• scores: A numpy array with the similarity score for each train instance.

  • ordered_indices: A numpy array with the indices corresponding to the train instances, ordered from the most similar to the least similar.

  • most_similar: A numpy array with the 5 most similar instances in the train set.

  • least_similar: A numpy array with the 5 least similar instances in the train set.

Notes on usage

Fitting and train set

The GradientSimilarity will order the instances passed on the fit step based on the similarity with the instances passed on the explain step, regardless of whether they have been used for training the model or not. In the examples below we downsample the training set by picking a number of random instances in order to speed up the fit step.

Setting precompute_grads=True will speed up the computation during the explain step, but the fit step will require considerably more time as the gradients for all the training instances are computed. It could also require a considerable amount of memory for large datasets as all the gradients are stored as attributes of the class instance.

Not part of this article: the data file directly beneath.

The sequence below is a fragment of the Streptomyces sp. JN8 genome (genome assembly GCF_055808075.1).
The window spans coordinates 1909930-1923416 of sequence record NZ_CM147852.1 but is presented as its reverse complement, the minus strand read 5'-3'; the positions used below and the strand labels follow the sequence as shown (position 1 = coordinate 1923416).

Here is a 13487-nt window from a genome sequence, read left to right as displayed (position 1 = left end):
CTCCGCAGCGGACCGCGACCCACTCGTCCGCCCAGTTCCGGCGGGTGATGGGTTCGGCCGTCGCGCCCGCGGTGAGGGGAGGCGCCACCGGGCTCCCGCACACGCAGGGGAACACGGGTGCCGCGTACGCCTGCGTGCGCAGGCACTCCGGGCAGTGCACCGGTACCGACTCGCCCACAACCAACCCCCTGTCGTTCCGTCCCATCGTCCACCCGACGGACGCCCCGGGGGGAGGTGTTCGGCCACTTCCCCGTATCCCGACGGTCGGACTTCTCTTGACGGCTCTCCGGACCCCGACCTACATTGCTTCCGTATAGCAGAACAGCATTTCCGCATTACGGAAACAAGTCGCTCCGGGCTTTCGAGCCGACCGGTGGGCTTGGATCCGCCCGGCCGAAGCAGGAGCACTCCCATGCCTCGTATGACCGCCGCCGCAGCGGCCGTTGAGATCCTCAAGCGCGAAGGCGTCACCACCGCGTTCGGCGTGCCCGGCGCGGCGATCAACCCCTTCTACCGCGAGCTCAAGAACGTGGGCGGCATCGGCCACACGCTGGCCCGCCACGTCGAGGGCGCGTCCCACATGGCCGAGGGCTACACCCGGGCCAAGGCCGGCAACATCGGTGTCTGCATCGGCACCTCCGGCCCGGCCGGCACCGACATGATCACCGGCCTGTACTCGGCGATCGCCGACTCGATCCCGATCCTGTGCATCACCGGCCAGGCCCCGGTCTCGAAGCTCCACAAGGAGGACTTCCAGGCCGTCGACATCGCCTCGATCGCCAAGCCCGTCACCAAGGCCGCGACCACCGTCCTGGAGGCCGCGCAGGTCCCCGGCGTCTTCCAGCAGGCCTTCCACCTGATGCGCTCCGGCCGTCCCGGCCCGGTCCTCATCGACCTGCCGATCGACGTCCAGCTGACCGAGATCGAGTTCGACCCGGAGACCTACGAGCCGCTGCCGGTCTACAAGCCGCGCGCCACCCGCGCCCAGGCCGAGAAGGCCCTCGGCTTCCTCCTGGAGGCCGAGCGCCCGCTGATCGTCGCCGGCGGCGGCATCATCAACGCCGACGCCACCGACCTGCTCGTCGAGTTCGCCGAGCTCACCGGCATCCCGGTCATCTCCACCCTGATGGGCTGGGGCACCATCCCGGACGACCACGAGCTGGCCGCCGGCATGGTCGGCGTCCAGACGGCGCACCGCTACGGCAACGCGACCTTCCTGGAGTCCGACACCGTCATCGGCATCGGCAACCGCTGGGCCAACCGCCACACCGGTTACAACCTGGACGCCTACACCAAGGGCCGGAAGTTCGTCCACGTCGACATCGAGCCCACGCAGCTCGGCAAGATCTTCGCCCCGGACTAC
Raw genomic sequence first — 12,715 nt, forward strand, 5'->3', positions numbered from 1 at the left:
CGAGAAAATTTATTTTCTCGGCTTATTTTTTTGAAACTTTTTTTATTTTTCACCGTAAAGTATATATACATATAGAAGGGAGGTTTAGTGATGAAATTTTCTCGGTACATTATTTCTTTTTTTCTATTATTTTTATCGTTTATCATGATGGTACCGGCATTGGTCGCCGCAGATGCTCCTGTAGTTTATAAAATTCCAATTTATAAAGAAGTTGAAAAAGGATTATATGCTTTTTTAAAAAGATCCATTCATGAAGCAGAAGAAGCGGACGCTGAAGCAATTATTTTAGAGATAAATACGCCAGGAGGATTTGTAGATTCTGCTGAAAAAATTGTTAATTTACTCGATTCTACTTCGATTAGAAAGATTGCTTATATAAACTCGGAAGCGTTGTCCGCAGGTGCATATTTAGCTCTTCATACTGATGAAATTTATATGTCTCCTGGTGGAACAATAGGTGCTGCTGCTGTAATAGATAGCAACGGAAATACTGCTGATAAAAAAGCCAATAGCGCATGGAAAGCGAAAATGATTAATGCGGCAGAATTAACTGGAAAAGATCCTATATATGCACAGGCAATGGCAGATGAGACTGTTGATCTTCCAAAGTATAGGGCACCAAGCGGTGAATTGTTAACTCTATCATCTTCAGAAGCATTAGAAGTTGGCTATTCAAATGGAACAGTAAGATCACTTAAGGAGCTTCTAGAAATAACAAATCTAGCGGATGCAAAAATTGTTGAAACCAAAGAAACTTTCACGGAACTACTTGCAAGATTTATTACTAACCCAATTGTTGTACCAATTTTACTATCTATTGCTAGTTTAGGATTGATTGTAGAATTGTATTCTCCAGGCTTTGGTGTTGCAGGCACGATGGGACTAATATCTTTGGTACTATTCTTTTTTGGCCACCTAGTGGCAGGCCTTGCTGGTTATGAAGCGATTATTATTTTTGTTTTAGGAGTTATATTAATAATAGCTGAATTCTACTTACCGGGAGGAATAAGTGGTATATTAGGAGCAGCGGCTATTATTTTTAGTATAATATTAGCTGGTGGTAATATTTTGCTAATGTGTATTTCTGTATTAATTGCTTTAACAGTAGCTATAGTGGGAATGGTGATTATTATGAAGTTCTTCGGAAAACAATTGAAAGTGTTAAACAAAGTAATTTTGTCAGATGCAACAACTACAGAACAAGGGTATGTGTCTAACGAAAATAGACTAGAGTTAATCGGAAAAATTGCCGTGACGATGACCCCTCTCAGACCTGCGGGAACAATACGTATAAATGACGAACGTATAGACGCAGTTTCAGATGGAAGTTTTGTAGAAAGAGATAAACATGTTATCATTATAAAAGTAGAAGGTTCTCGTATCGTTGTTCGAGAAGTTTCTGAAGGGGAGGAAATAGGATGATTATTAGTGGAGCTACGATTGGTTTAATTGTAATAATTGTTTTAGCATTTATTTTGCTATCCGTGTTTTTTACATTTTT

Similarity metrics

As reported in Hanawa et al. (2021), the grad_dot metrics fails the identical class test, meaning that not always the most similar instances produced belong to the same class of the instance of interest. On the other hand, it is highly likely that the most similar instances belong to the same class as the instance of interest when the grad_cos metric is used. Note that an important feature of the cosine distance is the normalization coefficient which makes the method insensitive to outliers (i.e. instances with large gradient norms) as illustrated in the following figure:

Similarity outlier gradient norm

Left: 2D data instances (circles) and their corresponding gradients (arrows) for a model parametrized by two parameters; Right: gradient comparison.

Batch explanations

When a batch of instances is passed to explain, a naive loop over the instances is performed internally and the gradients are calculated one instance at a time. This is due to limitations in the tensorflow and pytorch backends which automatically aggregate the values of the gradients in a batch.


Similarity explanation on MNIST

Similarity explanation on ImageNet

Similarity explanation on 20 news groups